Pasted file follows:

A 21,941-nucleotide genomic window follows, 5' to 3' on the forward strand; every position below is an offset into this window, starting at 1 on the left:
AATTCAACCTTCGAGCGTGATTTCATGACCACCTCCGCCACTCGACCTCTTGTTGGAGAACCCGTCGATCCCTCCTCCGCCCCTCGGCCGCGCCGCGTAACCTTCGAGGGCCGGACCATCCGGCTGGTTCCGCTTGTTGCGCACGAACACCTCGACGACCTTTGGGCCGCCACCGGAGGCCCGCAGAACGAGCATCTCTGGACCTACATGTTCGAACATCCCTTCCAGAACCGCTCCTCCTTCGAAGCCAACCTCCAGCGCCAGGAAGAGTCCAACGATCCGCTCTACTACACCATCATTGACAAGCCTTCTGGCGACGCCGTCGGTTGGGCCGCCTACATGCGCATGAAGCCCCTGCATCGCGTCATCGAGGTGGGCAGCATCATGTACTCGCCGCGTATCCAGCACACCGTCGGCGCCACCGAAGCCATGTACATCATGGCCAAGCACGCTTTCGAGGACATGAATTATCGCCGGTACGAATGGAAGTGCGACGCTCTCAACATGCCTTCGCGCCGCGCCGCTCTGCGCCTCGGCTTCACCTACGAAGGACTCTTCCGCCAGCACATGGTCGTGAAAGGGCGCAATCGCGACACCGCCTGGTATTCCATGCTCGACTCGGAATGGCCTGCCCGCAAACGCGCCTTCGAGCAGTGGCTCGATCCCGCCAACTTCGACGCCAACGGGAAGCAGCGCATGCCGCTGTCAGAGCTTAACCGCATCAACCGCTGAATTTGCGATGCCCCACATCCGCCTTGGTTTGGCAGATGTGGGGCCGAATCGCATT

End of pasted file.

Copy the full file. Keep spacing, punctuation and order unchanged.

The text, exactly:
A 21,941-nucleotide genomic window follows, 5' to 3' on the forward strand; every position below is an offset into this window, starting at 1 on the left:
AATTCAACCTTCGAGCGTGATTTCATGACCACCTCCGCCACTCGACCTCTTGTTGGAGAACCCGTCGATCCCTCCTCCGCCCCTCGGCCGCGCCGCGTAACCTTCGAGGGCCGGACCATCCGGCTGGTTCCGCTTGTTGCGCACGAACACCTCGACGACCTTTGGGCCGCCACCGGAGGCCCGCAGAACGAGCATCTCTGGACCTACATGTTCGAACATCCCTTCCAGAACCGCTCCTCCTTCGAAGCCAACCTCCAGCGCCAGGAAGAGTCCAACGATCCGCTCTACTACACCATCATTGACAAGCCTTCTGGCGACGCCGTCGGTTGGGCCGCCTACATGCGCATGAAGCCCCTGCATCGCGTCATCGAGGTGGGCAGCATCATGTACTCGCCGCGTATCCAGCACACCGTCGGCGCCACCGAAGCCATGTACATCATGGCCAAGCACGCTTTCGAGGACATGAATTATCGCCGGTACGAATGGAAGTGCGACGCTCTCAACATGCCTTCGCGCCGCGCCGCTCTGCGCCTCGGCTTCACCTACGAAGGACTCTTCCGCCAGCACATGGTCGTGAAAGGGCGCAATCGCGACACCGCCTGGTATTCCATGCTCGACTCGGAATGGCCTGCCCGCAAACGCGCCTTCGAGCAGTGGCTCGATCCCGCCAACTTCGACGCCAACGGGAAGCAGCGCATGCCGCTGTCAGAGCTTAACCGCATCAACCGCTGAATTTGCGATGCCCCACATCCGCCTTGGTTTGGCAGATGTGGGGCCGAATCGCATT